If you've heard the phrase "process owner" before but weren't quite sure what it meant or who holds that role within an organization, you're in luck!
In this blog post, we'll dive deep into answering the question "What is a process owner' as well as looking into who usually takes on these responsibilities and what exactly they do.
If you've been considering becoming or hiring one - or are simply curious to find out more about them – then read on!
But before we dive too deep, let's first start with the basics and discuss what and who the process owner exactly is!
What (& who) is a process owner?
At its core, a process owner is a person or group responsible for a specific business process or procedure.
This could mean anything from the product development cycle to customer onboarding or any other routine activity that happens in an organization.
Generally speaking, this role includes creating and managing procedures, identifying areas of improvement, and monitoring performance.
Process owners are essential in ensuring that a business runs efficiently and smoothly, as they make sure all processes are up-to-date and optimized for success.
In addition, they can act as a single point of contact for any specific process-related questions or issues.
Why is it important?
Having a process owner is essential for any organization to ensure that processes are running smoothly, compliant with regulations and standards, and optimized for success.
It’s their job to create the structure needed to achieve the desired results in an efficient way.
Some of the biggest benefits of having a process owner include the following:
- Increased efficiency and productivity: Process owners are responsible for making sure procedures and processes align with the company's goals and objectives, leading to improved efficiency.
- Improved collaboration: Process owners create and manage processes that everyone involved follows, allowing teams to collaborate more effectively.
- Improved customer satisfaction: By having a streamlined process, you can identify where customer issues may arise, helping you to address and resolve them faster.
- Increased compliance: By adhering to regulations and standards, you can avoid potential issues and fines.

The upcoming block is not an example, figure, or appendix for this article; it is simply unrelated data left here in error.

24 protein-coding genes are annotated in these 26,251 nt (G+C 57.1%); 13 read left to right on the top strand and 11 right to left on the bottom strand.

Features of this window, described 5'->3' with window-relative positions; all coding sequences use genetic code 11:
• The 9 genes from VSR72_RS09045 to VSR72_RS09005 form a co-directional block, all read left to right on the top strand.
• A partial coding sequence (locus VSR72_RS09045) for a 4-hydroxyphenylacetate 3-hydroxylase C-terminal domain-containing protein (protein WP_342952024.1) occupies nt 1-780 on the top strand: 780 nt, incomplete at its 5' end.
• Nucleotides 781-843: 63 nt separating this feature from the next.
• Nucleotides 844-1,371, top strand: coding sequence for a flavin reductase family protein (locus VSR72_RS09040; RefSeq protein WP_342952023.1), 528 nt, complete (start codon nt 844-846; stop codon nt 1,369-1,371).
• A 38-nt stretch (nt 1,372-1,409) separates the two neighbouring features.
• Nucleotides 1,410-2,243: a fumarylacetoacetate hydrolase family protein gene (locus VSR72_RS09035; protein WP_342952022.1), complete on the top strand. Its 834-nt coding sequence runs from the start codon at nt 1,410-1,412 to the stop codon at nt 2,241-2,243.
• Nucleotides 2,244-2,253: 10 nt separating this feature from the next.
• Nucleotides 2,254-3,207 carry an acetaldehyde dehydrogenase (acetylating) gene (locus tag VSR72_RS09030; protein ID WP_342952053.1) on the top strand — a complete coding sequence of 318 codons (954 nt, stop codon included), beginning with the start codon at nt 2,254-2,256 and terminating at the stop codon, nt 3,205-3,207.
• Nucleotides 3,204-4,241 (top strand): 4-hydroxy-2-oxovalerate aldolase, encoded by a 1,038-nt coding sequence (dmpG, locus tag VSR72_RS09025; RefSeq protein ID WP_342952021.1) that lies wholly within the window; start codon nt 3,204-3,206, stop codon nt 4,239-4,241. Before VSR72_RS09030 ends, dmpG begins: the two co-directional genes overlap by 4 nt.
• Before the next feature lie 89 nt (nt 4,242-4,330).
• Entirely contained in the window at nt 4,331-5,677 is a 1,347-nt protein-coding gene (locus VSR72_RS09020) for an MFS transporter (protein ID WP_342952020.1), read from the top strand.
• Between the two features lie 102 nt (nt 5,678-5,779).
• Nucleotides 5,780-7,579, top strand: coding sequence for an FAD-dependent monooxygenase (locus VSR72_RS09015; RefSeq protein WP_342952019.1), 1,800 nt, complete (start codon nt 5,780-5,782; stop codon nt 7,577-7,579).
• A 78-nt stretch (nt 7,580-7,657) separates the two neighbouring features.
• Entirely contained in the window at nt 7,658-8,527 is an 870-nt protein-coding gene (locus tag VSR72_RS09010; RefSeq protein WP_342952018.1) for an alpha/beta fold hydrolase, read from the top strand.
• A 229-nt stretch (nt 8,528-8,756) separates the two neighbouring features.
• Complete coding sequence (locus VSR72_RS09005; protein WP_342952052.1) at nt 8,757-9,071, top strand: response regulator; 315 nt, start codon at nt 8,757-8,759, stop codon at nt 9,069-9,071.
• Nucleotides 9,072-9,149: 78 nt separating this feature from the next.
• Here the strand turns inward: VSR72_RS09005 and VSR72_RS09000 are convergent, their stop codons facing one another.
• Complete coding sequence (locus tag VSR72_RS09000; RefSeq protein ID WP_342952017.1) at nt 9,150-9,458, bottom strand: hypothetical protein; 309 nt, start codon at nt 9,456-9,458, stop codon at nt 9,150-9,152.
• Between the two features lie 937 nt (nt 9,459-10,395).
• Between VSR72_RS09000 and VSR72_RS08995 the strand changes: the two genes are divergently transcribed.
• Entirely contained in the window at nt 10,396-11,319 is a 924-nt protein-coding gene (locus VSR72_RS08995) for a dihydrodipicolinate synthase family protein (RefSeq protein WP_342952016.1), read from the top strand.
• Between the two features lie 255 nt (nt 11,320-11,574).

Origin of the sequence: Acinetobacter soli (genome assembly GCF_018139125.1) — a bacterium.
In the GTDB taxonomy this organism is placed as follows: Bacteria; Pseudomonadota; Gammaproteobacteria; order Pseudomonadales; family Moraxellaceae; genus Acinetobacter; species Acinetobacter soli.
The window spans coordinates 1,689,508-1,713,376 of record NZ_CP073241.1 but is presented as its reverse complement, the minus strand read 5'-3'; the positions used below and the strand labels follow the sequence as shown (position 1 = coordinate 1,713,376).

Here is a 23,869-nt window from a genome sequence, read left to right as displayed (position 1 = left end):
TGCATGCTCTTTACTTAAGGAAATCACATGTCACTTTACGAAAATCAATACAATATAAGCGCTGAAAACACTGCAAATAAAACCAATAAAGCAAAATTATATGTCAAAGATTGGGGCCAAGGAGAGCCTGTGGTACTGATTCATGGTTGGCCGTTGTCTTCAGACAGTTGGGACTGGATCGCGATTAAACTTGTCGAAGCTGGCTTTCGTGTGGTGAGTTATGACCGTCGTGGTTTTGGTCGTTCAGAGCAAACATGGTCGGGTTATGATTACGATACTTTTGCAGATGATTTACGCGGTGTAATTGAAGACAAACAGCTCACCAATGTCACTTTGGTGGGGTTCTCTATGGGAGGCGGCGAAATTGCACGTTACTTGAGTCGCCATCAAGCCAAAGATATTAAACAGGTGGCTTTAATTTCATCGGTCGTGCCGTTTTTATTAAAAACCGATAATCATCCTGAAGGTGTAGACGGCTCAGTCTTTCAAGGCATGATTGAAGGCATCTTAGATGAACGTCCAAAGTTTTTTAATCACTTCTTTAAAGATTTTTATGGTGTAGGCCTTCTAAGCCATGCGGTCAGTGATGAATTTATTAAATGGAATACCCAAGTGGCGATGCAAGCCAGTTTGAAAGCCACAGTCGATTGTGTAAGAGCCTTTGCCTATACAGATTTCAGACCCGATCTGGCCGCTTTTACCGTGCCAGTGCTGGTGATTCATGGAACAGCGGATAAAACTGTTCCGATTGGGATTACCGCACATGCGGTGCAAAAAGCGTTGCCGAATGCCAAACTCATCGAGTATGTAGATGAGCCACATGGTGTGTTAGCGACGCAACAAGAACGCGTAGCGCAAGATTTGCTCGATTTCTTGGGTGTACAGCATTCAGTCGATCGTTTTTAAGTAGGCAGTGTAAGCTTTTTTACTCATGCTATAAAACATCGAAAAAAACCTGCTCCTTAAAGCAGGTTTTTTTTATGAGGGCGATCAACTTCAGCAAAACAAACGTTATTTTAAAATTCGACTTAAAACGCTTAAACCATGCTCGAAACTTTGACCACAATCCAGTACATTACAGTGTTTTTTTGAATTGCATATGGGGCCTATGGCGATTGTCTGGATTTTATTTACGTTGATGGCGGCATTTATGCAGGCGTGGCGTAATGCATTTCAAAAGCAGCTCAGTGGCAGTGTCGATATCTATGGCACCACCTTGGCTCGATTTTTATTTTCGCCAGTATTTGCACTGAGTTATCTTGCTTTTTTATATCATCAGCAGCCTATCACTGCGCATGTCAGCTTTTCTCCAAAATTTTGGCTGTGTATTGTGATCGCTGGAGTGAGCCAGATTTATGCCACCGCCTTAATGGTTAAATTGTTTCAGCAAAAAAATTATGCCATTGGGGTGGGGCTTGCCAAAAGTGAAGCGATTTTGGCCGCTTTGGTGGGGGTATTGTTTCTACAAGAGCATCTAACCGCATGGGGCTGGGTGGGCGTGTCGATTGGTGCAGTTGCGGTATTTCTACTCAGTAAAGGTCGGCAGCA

Additionally, process owners can be invaluable in identifying areas for improvement and adapting processes to changing environments.
The breakdown of processes & identifying owners
When it comes to processes and procedures, taking the time to identify who will be responsible for them is essential. Not only does this help ensure the process is well-defined, but it also prevents confusion and overlap.
In some cases, the same person may be responsible for several processes. For example, a product manager may be responsible for both the product development cycle and customer onboarding.
On the other hand, some processes might require certain expertise and thus need to be assigned to specific individuals. For example, the process of deploying software may require IT personnel or developers with experience in that area.
It's also possible that one person is responsible for all of the processes within a company. This is usually the case for smaller organizations where there's not a large enough team to manage individual processes.
The role of the process owner (from ideation to auditing)
The process owner is essential for the entire life cycle of a process, from its initial ideation to its auditing and review. At each stage, the process owner is responsible for making sure that it meets the company's goals and objectives.
Some essential roles of the process owner include:
1. Ideation phase
The process owner's role in the ideation phase is to develop the procedure and document it. This can include researching the best practices, crafting the process steps, and creating any supporting documents.
They should also identify any potential risks or issues that could arise and create a plan to address them.
2. Set objectives & mission statements for processes
One of the primary duties of a process owner is setting objectives for their process.
Objectives are the end goal that you want to achieve in a given time frame. For example, if your product development cycle is to release a new version of your software every six months, then the objective would be to launch it within that timeframe.
Similarly, mission statements are guidelines for how you want to go about achieving that objective. It can include things like methods of collaboration, communication protocols, and specific tasks or steps that need to be taken.
3. Monitor & document progress